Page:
Well I was in a relationship and still am, so it did survive but it was, I think you have to really think about that because I was 24 hours away on a place and it was nine hours ahead, that it was really difficult to continue it. It was always like I spent half my time on Skype rather than going out there and experiencing it,  kind of being left out of all your friendship groups for a long time. It was four months and I didn't really get to speak to them much and when I came back it was really difficult to settle myself down again. I kept thinking "Oh, it's really fine" but it was really awkward when I met my friends again and we were all really shy and didn't really know what to say. Everyone knew what everyone was going on about and you have to, although you've had this really great experience that they've been left out of you have to kind of think "Well, do I want to be left out when I come back" but it was a big thing.


I did meet a lot of great people over there that I'm going to see again, so that was really good. I definitely would say that that's one good reason for going and it just is really good. I think that – I said before that I would – that I might not have gone but I think that I probably would have done it again because it changed a lot of parts of me that I realised a lot of stuff about myself that I might not have done just staying here. I think it's always good to put yourself in new and challenging situations. I think that university is a time to do that because when you're in the big wide scary world of work you can't really just detach yourself from normal life and go and do something for four months, so do it while you can. 


What was it really like to study?


Good and bad; easy and hard. There are some times when it's really easy and you think "Why am I paying so much money for this, I could have done this at home?" but then there's a point – you think you're going along really easy, you haven't got any work to do and then bang, weeks 7 to 10 hit and you've got 21,000 words coming out of your ears and that's scary but it isn't, maybe it was Sociology. I mean I'm quite defensive of sociology because everyone says it's a mickey mouse subject and I don't think it is at all, I think it is quite hard and you have to have a certain way of thinking but definitely third year is hard.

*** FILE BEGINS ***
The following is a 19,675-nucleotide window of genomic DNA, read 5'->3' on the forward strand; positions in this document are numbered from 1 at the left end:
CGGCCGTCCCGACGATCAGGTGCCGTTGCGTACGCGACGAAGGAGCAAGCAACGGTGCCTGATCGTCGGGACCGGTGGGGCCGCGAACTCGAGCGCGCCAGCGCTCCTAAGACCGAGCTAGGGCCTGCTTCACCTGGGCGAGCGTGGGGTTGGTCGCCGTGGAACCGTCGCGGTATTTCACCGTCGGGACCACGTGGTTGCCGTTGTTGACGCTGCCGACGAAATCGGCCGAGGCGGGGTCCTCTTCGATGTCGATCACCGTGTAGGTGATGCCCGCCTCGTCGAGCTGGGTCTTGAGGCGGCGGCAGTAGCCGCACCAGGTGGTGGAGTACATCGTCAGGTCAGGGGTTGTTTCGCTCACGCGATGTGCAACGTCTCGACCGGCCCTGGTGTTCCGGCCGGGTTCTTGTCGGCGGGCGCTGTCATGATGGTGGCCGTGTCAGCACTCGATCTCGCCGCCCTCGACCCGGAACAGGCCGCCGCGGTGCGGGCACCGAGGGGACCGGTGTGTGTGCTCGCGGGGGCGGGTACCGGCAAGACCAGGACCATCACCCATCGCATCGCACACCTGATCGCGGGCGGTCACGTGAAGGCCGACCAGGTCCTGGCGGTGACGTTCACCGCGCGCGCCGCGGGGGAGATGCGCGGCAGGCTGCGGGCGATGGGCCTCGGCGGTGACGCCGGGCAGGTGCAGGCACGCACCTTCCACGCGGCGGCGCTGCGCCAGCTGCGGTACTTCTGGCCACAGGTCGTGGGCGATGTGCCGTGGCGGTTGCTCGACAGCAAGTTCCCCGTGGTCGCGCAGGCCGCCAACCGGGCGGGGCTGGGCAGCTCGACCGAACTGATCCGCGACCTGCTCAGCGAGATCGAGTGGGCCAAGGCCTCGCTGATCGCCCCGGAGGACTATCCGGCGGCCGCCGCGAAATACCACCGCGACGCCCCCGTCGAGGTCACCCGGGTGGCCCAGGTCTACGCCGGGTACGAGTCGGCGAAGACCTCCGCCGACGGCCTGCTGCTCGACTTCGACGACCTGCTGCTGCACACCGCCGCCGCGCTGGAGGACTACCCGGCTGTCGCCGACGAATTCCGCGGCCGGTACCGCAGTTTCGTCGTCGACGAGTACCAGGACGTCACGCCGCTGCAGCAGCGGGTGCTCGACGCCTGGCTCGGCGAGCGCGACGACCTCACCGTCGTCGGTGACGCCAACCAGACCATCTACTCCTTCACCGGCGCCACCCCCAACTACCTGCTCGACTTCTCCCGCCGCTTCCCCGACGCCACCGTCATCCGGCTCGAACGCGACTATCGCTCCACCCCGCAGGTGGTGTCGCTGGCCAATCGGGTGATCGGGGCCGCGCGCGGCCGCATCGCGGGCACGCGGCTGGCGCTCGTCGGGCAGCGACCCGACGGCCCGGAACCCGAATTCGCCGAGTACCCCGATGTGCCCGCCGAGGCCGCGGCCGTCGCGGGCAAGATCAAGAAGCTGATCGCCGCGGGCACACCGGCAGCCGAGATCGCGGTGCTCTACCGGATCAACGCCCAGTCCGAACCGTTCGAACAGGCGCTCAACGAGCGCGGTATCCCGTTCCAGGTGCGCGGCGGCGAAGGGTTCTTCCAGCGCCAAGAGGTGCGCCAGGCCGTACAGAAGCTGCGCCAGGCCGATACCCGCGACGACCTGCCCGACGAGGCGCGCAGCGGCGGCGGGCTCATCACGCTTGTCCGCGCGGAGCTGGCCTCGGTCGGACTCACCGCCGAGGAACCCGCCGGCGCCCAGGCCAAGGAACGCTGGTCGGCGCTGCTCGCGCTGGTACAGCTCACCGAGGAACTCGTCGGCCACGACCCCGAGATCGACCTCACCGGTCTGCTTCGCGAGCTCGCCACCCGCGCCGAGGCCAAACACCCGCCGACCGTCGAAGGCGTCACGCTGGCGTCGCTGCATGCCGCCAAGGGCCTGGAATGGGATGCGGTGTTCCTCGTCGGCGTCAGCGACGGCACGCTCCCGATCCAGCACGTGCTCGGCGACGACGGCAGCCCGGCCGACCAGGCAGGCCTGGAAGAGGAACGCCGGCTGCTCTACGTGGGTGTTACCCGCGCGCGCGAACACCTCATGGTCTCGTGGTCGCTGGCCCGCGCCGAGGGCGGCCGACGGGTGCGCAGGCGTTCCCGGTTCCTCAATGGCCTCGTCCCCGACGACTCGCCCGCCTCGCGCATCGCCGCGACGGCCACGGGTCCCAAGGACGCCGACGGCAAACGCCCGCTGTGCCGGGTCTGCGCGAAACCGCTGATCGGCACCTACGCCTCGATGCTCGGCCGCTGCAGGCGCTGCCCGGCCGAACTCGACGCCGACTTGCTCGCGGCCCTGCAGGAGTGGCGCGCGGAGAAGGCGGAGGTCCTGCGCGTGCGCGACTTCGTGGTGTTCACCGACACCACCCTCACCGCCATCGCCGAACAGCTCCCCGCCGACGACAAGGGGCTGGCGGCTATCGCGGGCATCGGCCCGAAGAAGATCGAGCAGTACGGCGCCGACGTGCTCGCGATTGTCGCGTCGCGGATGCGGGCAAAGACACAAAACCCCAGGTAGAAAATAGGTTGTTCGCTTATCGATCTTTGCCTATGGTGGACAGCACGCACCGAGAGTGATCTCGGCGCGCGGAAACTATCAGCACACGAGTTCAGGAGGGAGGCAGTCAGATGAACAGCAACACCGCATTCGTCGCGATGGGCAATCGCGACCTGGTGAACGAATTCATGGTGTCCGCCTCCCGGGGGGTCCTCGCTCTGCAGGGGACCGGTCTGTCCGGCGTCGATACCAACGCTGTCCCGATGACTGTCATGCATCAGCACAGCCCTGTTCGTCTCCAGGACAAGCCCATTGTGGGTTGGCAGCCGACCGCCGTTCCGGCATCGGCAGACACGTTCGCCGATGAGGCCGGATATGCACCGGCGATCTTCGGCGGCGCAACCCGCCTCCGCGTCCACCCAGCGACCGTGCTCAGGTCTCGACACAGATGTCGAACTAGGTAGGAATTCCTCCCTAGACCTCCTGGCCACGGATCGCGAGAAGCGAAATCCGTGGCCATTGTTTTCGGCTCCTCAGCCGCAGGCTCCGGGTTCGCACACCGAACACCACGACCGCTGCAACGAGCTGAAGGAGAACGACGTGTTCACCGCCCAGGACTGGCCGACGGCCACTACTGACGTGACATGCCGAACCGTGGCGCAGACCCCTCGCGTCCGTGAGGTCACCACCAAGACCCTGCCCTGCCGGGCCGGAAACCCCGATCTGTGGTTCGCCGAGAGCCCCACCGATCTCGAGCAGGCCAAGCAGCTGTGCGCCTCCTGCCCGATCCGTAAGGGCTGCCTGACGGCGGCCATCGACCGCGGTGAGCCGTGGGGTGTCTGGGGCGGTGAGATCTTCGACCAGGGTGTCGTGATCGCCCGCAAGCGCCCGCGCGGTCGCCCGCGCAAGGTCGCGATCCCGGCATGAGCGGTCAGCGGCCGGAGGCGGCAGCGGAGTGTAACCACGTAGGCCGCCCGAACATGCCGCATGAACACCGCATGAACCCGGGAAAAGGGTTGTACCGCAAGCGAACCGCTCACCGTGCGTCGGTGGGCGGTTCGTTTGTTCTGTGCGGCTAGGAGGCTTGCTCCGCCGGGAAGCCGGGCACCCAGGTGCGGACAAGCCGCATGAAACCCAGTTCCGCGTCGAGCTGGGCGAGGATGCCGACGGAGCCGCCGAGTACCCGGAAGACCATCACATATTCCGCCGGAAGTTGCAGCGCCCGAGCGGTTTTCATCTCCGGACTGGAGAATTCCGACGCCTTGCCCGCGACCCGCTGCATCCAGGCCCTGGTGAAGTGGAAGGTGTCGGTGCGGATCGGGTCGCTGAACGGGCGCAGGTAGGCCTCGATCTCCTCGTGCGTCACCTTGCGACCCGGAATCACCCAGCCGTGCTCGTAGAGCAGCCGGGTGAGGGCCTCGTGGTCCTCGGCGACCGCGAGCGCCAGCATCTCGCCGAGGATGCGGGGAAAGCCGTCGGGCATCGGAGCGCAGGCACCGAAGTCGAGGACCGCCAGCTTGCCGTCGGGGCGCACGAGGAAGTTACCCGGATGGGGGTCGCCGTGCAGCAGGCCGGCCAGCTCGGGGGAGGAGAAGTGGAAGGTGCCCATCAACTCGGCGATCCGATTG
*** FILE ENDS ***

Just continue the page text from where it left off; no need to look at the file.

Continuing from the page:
You have a lot of work to do in third year and it's of a really high standard so you have to kind of, I think it's working up to that one point and then that kind of says what you're going to get for your degree but yeah, it is difficult to say how it really is. It's kind of easy and hard at the same time like once you've done it you're like "Oh that wasn't too bad" but when you're actually going through the throws of studying and sitting in the library and trying to find all the stuff and trying to find a different idea and referencing, oh my god it does feel really difficult but I think that you feel quite an achievement afterwards.


You mentioned the perception of your subject sometimes being as a Mickey Mouse subject. Can you say a bit more about that, how it makes you feel and how you deal with it if you've had to at all?


I do think Sociology is perceived as a Mickey Mouse subject and I think that's wrong. I think it's wrong of other people to say it, I think it's quite unfair actually and sometimes it does …when, if someone asks me "What do you do?" I'm like "Oh I did a Sociology degree" and although they probably don't actually think anything of it I always think they're going to be like "Oh, that was a bit easy, why have you done that?"